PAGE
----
Spinal Tap

Spinal Tap

When you’re being evaluated for some nerve disorders and diseases, you may need a spinal tap or lumbar puncture. This procedure involves inserting a needle into the spinal canal, located low in the back, to collect and look at fluid surrounding the brain and spinal cord.

A spinal tap can help diagnose serious conditions like meningitis, as well as disorders of the central nervous system like multiple sclerosis and some forms of cancer.

The most common risks associated with spinal tap include headache, back discomfort and bleeding at the puncture site. A spinal tap usually is completed as an outpatient procedure with a local anesthetic used to numb the puncture site before the needle is inserted. The procedure is completed in less than an hour, and you will need to avoid strenuous activities for the remainder of the day. Nonprescription pain-relieving medication can help reduce back pain or headache.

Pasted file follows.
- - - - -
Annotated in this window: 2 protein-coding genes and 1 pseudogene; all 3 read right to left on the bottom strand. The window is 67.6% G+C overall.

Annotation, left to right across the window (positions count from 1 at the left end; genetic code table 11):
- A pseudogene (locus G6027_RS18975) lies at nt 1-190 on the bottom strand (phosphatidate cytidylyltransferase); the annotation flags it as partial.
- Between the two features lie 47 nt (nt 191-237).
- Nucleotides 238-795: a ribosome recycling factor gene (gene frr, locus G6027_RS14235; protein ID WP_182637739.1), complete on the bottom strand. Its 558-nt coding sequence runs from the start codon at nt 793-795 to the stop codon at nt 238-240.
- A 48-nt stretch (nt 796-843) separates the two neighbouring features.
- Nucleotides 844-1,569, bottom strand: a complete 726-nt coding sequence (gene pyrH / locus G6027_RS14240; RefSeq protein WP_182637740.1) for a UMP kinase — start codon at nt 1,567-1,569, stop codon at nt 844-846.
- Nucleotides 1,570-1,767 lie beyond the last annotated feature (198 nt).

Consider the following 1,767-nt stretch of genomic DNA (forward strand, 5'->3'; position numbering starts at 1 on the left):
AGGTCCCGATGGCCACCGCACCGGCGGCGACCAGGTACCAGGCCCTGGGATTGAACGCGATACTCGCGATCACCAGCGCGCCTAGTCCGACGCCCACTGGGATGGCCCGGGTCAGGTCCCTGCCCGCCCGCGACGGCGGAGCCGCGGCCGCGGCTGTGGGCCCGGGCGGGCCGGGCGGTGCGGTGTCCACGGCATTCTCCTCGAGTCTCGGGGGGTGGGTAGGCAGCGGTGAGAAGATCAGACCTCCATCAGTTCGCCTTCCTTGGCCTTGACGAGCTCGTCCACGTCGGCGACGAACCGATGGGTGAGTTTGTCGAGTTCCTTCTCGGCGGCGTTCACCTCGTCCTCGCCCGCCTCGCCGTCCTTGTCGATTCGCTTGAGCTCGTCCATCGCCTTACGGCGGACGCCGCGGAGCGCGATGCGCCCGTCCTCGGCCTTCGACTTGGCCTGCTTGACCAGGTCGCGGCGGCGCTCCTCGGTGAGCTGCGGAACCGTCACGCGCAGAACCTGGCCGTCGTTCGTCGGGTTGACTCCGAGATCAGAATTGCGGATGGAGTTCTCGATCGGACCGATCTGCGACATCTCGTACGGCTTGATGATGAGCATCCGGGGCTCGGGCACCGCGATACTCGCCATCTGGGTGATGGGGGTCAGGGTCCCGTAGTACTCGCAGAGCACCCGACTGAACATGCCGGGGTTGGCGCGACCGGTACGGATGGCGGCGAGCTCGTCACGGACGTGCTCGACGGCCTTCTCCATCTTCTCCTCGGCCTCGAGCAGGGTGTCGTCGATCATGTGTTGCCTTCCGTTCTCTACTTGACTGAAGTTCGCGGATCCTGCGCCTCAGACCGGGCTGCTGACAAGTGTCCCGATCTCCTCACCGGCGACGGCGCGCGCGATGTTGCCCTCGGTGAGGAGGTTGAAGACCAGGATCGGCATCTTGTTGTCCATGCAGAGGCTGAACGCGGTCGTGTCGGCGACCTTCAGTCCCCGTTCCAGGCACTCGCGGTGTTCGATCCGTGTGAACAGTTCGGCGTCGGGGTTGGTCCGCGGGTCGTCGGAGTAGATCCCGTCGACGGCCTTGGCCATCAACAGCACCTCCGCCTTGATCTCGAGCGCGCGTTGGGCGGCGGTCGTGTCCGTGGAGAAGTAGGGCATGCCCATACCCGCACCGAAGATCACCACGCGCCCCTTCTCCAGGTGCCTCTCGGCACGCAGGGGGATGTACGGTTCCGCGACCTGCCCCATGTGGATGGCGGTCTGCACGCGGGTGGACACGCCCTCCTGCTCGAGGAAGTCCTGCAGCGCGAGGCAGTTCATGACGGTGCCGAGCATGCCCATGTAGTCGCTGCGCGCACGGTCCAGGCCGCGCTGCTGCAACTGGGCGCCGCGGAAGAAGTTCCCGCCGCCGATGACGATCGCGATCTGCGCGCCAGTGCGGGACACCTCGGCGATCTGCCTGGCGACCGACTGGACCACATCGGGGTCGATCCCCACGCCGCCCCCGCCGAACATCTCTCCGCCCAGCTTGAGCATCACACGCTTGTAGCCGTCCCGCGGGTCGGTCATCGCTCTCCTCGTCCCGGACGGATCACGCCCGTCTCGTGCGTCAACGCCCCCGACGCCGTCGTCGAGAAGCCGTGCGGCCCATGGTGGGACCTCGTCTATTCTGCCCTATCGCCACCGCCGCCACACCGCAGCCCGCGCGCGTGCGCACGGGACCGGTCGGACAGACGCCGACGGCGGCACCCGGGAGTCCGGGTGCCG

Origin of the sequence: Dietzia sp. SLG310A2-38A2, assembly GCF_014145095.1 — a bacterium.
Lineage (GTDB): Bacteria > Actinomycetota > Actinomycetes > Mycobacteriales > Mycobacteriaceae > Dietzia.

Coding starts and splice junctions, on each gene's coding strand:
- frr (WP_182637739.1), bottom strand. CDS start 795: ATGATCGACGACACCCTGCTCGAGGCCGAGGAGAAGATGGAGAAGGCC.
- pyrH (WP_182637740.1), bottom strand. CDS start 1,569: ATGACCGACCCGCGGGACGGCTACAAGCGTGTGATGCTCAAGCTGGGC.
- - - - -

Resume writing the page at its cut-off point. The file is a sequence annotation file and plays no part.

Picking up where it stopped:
Your spinal fluid sample will be sent to a laboratory for analysis where it will be checked for:

  • Appearance – A cloudy appearance may be a sign of infection or inflammatory condition.
  • White blood cells – Increased numbers may indicate infection.
  • Protein and Sugar (Glucose) – Elevated protein and sugar levels may also indicate infection or another condition.
  • Microorganisms – The presence of microorganisms such as viruses, bacteria or fungi may indicate an infection.
  • Cancer Cells – Abnormal cells in spinal fluid may indicate certain types of cancer.  


Lab results are used along with other tests to determine a possible diagnosis. 



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